present in the lower jaw.
Because your horse uses his molars to grind food, these teeth continue to erupt from his gums throughout his lifetime. This helps to ensure that
he has plenty of grinding ability as he matures. However, because of this continuous growth, minor misalignments are likely to become more and
more pronounced with time, which is why a properly balanced mouth is so important for maintaining good health in a horse's older years.
Tooth Eruption Forty thousand chews per day cause substantial tooth abrasion. Teeth erupt (move out of the bone) about 1⁄8 inch per year
throughout a horse's lifetime to compensate for normal attrition (wear). (See page 58 for a diagram illustrating tooth eruption.) According to
Daugherty, geriatrics begin to lose some of their teeth in their late 20s if the teeth become overly worn.
Horses produce approximately 10 gallons of saliva a day.
He can see almost 360 degrees around himself because his eyes are on the sides of his head.
That's why he notices objects or movements behind him that you (with eyes on the front of your
head) can't even see without turning around. But his "rear view" vision is less distinct than his vision
from about his shoulder forward--so he naturally wants to skitter away from unfamiliar things behind
him or turn to see them better.
He sees most things with one eye--monocular vision--instead of with both eyes simultaneously
(binocular vision --the way you see the world--which he uses for just a small area in front of his
head). That's why he may spook at something that he's already walked past and reacted to once:
He's seeing it for the first time--with his other eye. (How to know whether he's looking with one eye or
two? As he tries to focus with both eyes on something, he pricks both ears straight ahead.)
His extravagantly big eyeball (largest of any land mammal's) magnifies everything fifty percent larger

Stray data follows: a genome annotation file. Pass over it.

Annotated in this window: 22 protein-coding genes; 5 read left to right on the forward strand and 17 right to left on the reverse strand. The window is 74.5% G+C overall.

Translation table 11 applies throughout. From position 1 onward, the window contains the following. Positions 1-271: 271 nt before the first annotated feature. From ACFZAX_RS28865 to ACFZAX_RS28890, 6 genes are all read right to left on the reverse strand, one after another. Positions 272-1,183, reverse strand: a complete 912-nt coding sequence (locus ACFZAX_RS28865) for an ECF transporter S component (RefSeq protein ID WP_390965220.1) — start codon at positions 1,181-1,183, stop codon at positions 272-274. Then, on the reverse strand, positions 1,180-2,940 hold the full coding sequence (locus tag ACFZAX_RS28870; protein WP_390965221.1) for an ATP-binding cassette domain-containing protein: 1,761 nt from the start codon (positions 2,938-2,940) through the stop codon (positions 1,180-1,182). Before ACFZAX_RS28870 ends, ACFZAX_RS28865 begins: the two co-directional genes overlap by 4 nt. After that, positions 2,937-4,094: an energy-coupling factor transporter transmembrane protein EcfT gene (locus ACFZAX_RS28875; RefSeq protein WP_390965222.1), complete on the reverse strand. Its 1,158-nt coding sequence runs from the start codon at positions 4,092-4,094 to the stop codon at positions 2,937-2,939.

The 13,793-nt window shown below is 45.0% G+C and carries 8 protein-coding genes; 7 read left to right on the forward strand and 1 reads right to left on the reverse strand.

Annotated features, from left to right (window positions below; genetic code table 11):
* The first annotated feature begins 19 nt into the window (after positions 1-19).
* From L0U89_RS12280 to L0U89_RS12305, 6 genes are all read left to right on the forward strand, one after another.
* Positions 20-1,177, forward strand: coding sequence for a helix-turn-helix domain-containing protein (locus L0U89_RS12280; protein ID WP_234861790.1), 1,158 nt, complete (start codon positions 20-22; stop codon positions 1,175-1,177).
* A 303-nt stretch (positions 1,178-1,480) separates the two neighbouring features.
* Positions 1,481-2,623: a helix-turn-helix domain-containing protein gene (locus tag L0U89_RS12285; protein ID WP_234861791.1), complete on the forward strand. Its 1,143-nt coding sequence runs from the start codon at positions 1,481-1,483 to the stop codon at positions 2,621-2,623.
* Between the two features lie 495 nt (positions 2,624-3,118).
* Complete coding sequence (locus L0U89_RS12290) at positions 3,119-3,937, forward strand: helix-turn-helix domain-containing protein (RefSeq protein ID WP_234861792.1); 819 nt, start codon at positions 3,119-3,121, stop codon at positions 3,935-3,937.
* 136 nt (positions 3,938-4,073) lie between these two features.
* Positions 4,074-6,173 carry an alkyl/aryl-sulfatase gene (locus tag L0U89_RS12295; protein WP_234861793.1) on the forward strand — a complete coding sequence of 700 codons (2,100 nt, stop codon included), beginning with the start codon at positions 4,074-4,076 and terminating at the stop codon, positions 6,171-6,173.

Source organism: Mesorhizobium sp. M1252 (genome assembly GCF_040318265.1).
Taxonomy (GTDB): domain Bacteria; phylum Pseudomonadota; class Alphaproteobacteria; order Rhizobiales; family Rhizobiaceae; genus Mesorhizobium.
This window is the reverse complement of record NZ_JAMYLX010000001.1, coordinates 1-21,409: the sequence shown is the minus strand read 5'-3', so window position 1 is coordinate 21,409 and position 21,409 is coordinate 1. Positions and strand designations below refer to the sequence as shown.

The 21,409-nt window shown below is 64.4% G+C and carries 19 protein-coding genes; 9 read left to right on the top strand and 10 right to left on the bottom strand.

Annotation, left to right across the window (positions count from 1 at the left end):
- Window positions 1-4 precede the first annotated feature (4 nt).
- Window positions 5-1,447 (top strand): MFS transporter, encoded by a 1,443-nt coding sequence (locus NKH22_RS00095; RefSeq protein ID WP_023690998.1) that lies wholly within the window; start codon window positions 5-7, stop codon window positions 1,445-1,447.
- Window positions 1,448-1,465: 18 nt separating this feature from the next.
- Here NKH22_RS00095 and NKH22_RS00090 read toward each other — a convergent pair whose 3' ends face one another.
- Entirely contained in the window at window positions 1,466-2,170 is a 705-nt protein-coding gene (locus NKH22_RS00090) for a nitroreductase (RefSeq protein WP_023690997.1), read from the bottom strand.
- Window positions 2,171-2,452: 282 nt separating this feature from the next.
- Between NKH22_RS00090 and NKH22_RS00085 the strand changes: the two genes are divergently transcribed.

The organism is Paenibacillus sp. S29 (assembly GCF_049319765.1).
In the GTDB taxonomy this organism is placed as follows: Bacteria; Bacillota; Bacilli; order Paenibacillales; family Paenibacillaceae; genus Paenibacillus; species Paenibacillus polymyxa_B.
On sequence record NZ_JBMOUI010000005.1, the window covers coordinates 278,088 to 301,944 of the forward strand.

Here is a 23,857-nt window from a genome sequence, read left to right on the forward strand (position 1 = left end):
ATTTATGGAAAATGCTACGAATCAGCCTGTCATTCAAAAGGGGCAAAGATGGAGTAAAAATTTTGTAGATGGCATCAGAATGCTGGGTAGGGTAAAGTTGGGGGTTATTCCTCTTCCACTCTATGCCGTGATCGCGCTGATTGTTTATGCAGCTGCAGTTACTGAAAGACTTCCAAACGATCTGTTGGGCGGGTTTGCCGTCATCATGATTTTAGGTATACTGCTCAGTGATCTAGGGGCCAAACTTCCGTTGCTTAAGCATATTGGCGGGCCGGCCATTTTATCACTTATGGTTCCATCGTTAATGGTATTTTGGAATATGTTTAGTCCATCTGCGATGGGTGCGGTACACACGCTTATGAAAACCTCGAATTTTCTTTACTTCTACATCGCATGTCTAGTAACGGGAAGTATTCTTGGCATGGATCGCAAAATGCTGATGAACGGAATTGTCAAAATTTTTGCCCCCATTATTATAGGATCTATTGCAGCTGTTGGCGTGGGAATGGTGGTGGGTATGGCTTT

than we perceive it. That enables him to see distant objects in clearer detail than we can (an
advantage for a prey animal needing to spot predators far away).
He has two ways to bring objects into focus--by using tiny muscles to change the shape of his eye's lens (which is the only way you can focus)--or
by changing his head position to direct the image to a different part of his eye. He raises his head to focus on far-away objects (and may turn it
slightly at the same time to bring one eye to bear) and lowers it to see closer objects. That's why you see his head going up and down as he tries
to figure out some new object he's spotted. It's also why he raises his head on the approach to a fence, then lowers it as he gets closer and
gathers himself to spring. If you restrict these natural head movements, he may shake his head, shy because he can't see the object clearly, or
even stop because he can't see well enough to jump.
He sees much better at night than you--even better than your cat! In the dusk, though, you see better than he does, because...
...he sees some colors (yellow, green, blue; red is iffy)--but this color vision diminishes with decreasing light. That's why he may tend to bump into
you, the gate, or his pasture mates if you're brining in your horses around twilight: His color perception has dimmed, but his night vision hasn't
quite kicked in yet.
The third eyelid is a lightning-fast flap that zips across from the inner corner to seal the eye shut against threat even before the lids can close. It's
also the source of lubricating tears.
The fastest recorded sprinting speed of a horse was 55 mph. Most gallop at around 27 mph.
In 1872, Leland Stanford (1824-1893) made a bet that at some point in the gallop all four of a horse’s legs are off the ground at the same time.
Eadweard Muybridge (1830-1904) proved him right by using a series of 24 cameras and photographing a racehorse named Sallie Gardner.
HORSES AND HEALTH
Coggins Test: We all know it’s necessary to have a current Coggins for each horse
traveling to an event or a sale…But what is a Coggins? The Coggins test, named for
Leroy Coggins, DVM, tests for the viral disease Equine Infectious Anemia, also known
colloquially as “Swamp Fever.” While the majority of northern states have eradicated
the disease, which is commonly spread by fly or mosquito bite, infected horses
traveling from the south can reintroduce it. Requirements for testing vary from state to
state; some states allow one year between Coggins, and some only six months.